In one of my previous posts I wrote about DSDM and UX Design. This is another little book in the same style. And this booklet too can be read as an addendum to DSDM’s Agile Project Management Framework or separately to enlarge your knowledge about risk management in an agile context.
Talking about a little book, in the foreword you can find a reference to the famous episode, The Protégé, of the programme Seinfeld. It’s about a 700 page risk management book. Look for yourself and have fun.
Alan Moran is the author of the book “Agile Risk Management and DSDM“. He did a great job explaining risk management in an agile environment.
Agile risk management considers, like PRINCE2, not only treats (negative risks) but also opportunities (positive risks) and is concerned with the identification, assessment, prioritization, treatment and monitoring of project risks.
As a starting point for risk identification the following generic risk drivers are high lighted: requirements risk, technical risk, schedule risk, project (approach) risk, supplier risk and people risk. These can be highlighted in the enterprise and project risk driver maps.
In a next paragraph the agile risk management process is explained. It starts with the understanding of the project objectives, context and risk environment, risk scoping (identification of risk drivers and appetite), risk tailoring (embedding risk management in agile process), risk management (identify, analyse, manage and monitor) resulting risk optimized agile process.
Agile risk management is founded on three principles: flow (ensure that events do not inhibit or delay progress), balance (deliver the same reward with less risk) and transparancy (make visible and accessible all risk artefacts). In the book you will get a mapping to the eight DSDM principles.
In the following paragraphs you get an explanation who (DSDM role) performs which risk management activities and how you have to make amendments to the practice of DSDM to cover the overall project risks.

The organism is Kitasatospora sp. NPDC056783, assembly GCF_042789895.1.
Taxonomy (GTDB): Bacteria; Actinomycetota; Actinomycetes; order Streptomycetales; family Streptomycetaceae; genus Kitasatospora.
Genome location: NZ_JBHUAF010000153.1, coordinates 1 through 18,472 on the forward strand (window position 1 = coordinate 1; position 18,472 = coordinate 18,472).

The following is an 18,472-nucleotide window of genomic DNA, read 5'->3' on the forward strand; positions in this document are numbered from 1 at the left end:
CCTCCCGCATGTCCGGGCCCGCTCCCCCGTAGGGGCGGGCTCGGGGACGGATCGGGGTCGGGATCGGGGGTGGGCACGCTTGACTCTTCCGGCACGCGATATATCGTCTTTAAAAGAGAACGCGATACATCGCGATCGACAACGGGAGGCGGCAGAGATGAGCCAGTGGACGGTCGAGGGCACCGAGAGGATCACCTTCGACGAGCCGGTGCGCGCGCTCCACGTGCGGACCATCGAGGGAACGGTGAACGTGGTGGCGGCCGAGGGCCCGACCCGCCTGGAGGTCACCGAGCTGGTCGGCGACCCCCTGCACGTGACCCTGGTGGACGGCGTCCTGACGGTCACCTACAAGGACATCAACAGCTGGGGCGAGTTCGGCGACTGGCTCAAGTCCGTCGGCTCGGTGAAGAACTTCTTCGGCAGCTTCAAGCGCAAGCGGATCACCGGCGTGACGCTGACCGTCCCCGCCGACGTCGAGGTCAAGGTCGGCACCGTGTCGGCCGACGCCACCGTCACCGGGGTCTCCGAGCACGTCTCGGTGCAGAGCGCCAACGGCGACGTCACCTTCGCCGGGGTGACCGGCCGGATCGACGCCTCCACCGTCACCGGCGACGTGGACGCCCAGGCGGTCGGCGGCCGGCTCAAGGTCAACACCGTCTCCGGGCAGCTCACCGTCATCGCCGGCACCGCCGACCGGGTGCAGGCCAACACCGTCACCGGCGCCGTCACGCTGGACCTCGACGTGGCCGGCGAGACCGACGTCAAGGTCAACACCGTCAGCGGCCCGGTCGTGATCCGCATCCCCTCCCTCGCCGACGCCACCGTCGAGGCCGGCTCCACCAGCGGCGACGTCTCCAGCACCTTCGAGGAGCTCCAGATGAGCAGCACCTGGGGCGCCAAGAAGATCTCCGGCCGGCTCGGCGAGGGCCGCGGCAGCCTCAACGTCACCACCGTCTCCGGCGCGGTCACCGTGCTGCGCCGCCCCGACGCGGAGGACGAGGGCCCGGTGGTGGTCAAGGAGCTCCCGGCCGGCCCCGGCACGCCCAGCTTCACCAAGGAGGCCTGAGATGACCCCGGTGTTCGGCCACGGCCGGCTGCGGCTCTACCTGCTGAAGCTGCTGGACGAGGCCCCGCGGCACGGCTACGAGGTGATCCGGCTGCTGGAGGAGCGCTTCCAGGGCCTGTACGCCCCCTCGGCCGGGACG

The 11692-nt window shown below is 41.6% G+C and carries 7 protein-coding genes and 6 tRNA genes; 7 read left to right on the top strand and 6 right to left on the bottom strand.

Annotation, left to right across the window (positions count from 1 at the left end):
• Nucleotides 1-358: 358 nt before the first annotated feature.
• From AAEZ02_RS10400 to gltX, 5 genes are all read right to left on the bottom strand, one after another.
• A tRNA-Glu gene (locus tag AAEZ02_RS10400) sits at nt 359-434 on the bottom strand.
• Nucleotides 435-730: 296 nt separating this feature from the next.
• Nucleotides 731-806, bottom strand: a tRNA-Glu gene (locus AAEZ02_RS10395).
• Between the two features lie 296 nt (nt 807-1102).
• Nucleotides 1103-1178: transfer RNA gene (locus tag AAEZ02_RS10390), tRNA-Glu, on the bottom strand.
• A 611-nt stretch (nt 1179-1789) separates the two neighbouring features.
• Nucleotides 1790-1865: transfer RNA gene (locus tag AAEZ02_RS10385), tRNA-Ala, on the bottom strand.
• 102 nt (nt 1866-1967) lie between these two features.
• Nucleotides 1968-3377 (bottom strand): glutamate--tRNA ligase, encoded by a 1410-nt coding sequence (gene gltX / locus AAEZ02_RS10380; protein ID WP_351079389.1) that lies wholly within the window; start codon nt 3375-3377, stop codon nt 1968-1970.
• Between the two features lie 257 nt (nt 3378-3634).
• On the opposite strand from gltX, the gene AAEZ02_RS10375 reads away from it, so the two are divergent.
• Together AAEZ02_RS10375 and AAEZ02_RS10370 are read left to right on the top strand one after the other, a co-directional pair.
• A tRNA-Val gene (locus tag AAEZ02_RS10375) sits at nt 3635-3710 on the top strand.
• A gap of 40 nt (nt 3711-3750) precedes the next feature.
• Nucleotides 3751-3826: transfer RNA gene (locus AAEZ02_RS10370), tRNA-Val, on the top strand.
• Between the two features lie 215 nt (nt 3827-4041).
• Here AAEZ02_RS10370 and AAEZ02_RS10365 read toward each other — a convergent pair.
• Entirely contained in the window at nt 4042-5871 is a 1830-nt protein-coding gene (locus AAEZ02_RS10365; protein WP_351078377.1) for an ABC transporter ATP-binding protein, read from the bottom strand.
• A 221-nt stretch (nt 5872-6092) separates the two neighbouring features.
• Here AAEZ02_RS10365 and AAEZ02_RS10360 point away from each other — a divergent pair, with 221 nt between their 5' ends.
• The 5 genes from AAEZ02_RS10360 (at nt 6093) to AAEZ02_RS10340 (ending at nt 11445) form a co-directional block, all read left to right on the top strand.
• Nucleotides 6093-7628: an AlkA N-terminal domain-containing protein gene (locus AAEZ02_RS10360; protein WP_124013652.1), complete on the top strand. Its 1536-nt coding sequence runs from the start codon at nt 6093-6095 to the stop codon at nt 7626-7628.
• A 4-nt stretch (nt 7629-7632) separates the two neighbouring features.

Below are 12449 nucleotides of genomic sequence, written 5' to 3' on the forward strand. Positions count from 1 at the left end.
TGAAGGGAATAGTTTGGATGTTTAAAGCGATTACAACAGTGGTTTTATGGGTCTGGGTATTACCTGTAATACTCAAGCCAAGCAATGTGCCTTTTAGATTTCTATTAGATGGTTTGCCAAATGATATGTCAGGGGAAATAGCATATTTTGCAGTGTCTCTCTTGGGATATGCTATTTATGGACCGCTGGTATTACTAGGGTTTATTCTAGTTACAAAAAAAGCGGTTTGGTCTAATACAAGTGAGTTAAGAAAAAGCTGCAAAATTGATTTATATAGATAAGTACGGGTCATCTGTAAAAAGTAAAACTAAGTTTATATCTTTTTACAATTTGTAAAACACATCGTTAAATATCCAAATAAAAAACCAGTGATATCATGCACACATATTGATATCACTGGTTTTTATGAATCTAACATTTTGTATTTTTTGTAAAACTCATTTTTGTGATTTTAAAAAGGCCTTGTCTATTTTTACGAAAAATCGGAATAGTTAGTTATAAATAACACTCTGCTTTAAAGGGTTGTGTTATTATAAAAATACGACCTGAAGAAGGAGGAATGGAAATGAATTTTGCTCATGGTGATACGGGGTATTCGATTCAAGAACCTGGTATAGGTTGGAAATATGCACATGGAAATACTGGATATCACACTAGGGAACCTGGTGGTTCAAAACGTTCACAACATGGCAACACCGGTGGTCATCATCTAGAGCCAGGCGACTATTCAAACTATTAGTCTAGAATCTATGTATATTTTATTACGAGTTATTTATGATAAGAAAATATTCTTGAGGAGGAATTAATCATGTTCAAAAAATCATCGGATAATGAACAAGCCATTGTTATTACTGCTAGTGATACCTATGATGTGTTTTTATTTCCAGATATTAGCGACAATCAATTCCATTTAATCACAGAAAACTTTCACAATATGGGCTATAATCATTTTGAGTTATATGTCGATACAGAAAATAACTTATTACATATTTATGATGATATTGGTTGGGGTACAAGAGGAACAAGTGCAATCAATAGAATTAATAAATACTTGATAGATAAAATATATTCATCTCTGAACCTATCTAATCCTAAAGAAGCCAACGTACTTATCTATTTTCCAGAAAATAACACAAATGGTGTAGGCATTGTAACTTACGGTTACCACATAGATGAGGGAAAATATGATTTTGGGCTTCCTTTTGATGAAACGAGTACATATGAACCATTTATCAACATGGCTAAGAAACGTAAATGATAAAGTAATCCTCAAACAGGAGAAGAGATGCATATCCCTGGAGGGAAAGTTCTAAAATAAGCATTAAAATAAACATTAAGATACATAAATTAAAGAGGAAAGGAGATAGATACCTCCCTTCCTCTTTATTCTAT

The author explains several risk tools: enterprise and project risk driver maps, the risk log (register), risk reward prioritization matrix, the risk rainbow mapping of risk exposure to risk response strategies (when to apply which risk response strategy), risk tagging (identify the agile (DSDM) practice(s) to mitigate the risk), risk modified timebox plan, risk modified team board, risk burndown chart, risk walling (making visible the project risk driver map, risk log, risk modified timebox plan or team board, risk burndown chart). See the attached figure for some examples.
The final chapter explains the social and cultural aspects. A common typology of risk stances is: risk-averse, risk-seeking, risk-tolerant and risk-neutral. Individuals tend to be influenced by conscious, subconscious and affective factors.
In summary DSDM enables a new perspective on risk management by injecting elements of cadence (e.g. performing risk analysis at the start of each timebox), transparancy (e.g. using risk modified team boards including risk burndown charts) and agility (e.g. by using risk tagging).
Conclusion. Many people will say we are using agile techniques so no need to have a separate risk management strategy. This book gives a good approach to cope with risk management within an agile environment. You get an overview of risk management and how it can be tailored and used in a DSDM environment and it can be applied within other agile frameworks too.
To order: Agile risk Management and DSDM
This is the second post in a series of three. DSDM and UX design was the first and Agile Project Management and Scrum v2 will follow